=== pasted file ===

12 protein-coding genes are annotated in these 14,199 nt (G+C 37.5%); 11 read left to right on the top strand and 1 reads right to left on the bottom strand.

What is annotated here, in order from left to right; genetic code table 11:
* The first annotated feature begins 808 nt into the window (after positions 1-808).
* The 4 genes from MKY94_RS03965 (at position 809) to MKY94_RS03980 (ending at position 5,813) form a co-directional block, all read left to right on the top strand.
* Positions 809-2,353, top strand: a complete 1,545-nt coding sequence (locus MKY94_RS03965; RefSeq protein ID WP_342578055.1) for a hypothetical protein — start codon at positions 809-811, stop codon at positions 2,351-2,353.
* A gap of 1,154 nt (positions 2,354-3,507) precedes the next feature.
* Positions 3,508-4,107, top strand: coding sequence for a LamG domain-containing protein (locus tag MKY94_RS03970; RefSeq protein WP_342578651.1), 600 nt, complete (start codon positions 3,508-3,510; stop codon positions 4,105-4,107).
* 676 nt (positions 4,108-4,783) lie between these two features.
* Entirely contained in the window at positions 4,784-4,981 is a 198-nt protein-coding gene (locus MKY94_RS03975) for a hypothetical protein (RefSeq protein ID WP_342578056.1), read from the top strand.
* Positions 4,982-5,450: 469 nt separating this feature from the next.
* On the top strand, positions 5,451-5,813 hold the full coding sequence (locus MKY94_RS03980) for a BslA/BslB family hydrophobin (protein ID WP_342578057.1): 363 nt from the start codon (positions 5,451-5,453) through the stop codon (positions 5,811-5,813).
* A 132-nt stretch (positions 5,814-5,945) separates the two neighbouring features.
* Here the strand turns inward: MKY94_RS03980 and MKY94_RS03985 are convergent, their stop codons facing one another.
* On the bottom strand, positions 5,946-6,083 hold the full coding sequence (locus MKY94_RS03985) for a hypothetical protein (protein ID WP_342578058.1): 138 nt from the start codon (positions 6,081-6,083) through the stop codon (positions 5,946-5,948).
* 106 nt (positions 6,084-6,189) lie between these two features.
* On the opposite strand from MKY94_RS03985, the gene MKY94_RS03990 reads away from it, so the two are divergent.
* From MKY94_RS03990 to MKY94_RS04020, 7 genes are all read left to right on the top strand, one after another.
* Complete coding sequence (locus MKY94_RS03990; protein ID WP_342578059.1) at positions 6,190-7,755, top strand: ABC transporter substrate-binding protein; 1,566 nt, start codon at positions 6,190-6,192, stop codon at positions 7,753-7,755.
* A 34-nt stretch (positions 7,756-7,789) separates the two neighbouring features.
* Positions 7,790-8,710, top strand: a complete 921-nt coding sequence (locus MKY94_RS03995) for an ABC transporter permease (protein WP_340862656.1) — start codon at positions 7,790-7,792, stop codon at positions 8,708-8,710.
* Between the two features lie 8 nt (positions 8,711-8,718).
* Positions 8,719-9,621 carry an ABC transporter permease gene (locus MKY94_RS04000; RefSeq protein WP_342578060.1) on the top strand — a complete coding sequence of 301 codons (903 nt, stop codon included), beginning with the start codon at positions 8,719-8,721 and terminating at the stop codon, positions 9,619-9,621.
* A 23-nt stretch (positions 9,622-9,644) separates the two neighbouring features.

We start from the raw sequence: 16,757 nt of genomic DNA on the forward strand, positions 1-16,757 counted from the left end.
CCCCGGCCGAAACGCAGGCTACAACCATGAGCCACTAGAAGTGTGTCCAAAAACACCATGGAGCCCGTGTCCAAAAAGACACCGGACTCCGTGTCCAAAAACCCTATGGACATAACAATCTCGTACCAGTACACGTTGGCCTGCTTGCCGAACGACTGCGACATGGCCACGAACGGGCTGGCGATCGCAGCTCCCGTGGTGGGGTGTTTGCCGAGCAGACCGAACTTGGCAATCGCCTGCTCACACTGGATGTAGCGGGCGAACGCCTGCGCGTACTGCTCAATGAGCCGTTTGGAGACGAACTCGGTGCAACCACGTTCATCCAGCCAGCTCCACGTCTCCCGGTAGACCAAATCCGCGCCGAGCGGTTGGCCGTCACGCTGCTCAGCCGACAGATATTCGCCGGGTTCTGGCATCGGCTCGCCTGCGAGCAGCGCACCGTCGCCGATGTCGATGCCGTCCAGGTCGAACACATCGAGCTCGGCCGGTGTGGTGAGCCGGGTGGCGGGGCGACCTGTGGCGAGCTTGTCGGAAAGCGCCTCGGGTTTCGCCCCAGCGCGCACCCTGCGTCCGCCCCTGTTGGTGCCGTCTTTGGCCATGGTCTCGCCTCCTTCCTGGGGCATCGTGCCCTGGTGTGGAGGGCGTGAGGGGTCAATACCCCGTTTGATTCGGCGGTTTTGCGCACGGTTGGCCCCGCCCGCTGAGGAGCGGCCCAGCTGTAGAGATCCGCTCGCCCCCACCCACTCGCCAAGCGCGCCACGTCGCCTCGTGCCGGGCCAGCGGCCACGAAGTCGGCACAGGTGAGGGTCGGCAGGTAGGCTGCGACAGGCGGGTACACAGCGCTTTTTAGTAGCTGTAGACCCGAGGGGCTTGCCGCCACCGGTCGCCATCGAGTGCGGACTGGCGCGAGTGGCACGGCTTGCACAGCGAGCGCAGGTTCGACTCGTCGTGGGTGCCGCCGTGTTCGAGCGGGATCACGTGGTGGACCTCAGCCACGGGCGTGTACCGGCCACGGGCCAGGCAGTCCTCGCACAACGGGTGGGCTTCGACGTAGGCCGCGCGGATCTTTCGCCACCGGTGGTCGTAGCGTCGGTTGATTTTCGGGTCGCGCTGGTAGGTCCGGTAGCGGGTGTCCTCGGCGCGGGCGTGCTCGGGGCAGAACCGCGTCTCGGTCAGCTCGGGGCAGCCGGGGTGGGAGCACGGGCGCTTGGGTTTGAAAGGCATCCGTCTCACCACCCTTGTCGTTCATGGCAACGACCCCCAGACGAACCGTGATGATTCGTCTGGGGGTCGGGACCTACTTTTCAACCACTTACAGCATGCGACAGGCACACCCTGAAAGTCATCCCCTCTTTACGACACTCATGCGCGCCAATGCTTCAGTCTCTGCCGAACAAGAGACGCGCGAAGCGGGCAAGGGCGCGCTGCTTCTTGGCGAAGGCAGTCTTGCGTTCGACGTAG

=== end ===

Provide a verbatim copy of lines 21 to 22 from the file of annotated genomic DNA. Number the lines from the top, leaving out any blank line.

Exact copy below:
* Between the two features lie 8 nt (positions 8,711-8,718).
* Positions 8,719-9,621 carry an ABC transporter permease gene (locus MKY94_RS04000; RefSeq protein WP_342578060.1) on the top strand — a complete coding sequence of 301 codons (903 nt, stop codon included), beginning with the start codon at positions 8,719-8,721 and terminating at the stop codon, positions 9,619-9,621.